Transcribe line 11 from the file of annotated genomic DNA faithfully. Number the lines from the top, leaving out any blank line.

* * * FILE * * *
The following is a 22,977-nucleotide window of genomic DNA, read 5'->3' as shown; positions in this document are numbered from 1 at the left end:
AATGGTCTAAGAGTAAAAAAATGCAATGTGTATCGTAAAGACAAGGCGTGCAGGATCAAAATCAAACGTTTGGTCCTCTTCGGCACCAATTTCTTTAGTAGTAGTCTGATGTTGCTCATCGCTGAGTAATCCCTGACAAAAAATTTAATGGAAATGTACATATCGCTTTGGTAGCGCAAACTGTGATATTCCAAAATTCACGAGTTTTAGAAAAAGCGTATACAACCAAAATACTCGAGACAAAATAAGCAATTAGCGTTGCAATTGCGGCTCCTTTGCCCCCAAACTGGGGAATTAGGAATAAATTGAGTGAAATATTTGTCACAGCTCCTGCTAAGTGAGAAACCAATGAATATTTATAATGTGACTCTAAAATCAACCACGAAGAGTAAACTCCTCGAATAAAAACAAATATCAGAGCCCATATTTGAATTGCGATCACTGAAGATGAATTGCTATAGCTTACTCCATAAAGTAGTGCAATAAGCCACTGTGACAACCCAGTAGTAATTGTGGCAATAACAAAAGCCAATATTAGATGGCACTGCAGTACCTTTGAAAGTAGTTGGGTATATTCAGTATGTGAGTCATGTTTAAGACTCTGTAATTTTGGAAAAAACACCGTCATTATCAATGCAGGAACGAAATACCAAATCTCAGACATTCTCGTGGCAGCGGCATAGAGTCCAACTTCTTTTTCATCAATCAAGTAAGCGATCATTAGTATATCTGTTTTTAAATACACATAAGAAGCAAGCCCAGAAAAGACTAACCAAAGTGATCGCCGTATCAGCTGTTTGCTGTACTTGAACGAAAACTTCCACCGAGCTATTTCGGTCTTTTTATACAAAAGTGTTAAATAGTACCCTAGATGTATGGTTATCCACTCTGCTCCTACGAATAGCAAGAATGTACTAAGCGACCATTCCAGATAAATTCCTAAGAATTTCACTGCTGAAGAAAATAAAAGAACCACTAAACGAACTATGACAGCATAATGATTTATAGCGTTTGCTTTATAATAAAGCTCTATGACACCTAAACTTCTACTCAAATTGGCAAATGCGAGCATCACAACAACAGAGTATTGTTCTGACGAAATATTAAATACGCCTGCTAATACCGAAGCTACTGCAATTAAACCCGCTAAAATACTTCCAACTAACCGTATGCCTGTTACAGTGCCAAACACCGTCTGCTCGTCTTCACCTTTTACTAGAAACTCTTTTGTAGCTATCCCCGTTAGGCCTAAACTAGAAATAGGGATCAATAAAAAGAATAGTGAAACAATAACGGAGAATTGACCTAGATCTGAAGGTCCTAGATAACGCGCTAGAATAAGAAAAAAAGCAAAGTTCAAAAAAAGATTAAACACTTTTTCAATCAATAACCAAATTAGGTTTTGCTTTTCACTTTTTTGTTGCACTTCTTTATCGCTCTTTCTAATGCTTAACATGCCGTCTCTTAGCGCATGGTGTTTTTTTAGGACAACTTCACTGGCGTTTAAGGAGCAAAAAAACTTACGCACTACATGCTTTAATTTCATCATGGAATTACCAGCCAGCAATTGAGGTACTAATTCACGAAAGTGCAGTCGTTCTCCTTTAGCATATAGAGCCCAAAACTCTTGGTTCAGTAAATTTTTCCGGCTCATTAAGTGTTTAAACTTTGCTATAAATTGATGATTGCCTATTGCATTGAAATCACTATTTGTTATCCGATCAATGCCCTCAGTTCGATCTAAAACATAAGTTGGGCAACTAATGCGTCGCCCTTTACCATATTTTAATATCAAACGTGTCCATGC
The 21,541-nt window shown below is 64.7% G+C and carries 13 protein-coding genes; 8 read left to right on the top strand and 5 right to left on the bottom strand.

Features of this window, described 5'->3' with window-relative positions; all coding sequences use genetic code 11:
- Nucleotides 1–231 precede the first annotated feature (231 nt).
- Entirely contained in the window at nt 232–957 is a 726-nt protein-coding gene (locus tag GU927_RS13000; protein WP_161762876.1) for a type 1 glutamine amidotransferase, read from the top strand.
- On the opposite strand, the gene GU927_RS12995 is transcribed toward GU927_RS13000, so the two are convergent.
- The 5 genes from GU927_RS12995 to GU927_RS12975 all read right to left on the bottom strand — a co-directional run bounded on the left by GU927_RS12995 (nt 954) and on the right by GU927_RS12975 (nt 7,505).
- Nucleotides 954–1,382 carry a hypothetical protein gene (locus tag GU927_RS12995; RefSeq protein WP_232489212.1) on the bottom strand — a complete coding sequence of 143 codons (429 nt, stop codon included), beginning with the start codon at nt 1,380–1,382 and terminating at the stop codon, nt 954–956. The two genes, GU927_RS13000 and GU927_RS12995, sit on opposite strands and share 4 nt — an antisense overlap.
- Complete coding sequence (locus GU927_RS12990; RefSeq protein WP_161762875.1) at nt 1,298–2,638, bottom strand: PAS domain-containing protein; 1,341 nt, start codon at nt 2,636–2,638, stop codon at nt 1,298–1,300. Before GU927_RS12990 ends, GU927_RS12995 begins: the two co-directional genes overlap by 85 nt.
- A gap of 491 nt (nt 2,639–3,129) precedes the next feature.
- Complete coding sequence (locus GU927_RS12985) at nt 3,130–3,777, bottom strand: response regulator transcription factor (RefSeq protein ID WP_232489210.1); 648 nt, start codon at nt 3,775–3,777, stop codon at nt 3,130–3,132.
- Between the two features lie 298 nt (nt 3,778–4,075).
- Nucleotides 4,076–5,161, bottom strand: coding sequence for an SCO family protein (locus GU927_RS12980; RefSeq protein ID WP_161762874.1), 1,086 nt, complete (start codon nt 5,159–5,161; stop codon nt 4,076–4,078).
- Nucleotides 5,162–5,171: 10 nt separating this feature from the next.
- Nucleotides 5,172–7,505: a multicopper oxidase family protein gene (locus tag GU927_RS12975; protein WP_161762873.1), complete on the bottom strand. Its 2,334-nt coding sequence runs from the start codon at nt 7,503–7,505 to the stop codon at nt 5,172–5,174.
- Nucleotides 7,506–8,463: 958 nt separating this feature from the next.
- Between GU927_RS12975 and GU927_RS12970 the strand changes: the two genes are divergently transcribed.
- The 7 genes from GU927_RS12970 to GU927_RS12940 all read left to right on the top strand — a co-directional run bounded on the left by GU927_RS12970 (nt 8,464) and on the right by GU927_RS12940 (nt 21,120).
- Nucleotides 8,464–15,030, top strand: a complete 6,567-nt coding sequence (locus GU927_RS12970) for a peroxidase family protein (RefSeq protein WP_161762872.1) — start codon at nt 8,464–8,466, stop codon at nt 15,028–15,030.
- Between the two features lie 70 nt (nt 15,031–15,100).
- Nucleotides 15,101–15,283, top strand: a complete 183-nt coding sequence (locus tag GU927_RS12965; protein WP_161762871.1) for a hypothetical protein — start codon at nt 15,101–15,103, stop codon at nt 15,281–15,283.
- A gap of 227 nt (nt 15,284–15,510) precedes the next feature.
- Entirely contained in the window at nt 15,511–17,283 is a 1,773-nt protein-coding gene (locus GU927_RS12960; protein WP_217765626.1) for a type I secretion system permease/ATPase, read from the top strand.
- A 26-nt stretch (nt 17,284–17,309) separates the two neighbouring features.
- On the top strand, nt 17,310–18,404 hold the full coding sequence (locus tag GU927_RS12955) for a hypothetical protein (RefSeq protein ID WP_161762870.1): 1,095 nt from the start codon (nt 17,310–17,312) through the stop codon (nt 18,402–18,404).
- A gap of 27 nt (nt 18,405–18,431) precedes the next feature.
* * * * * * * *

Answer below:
- A gap of 491 nt (nt 2,639–3,129) precedes the next feature.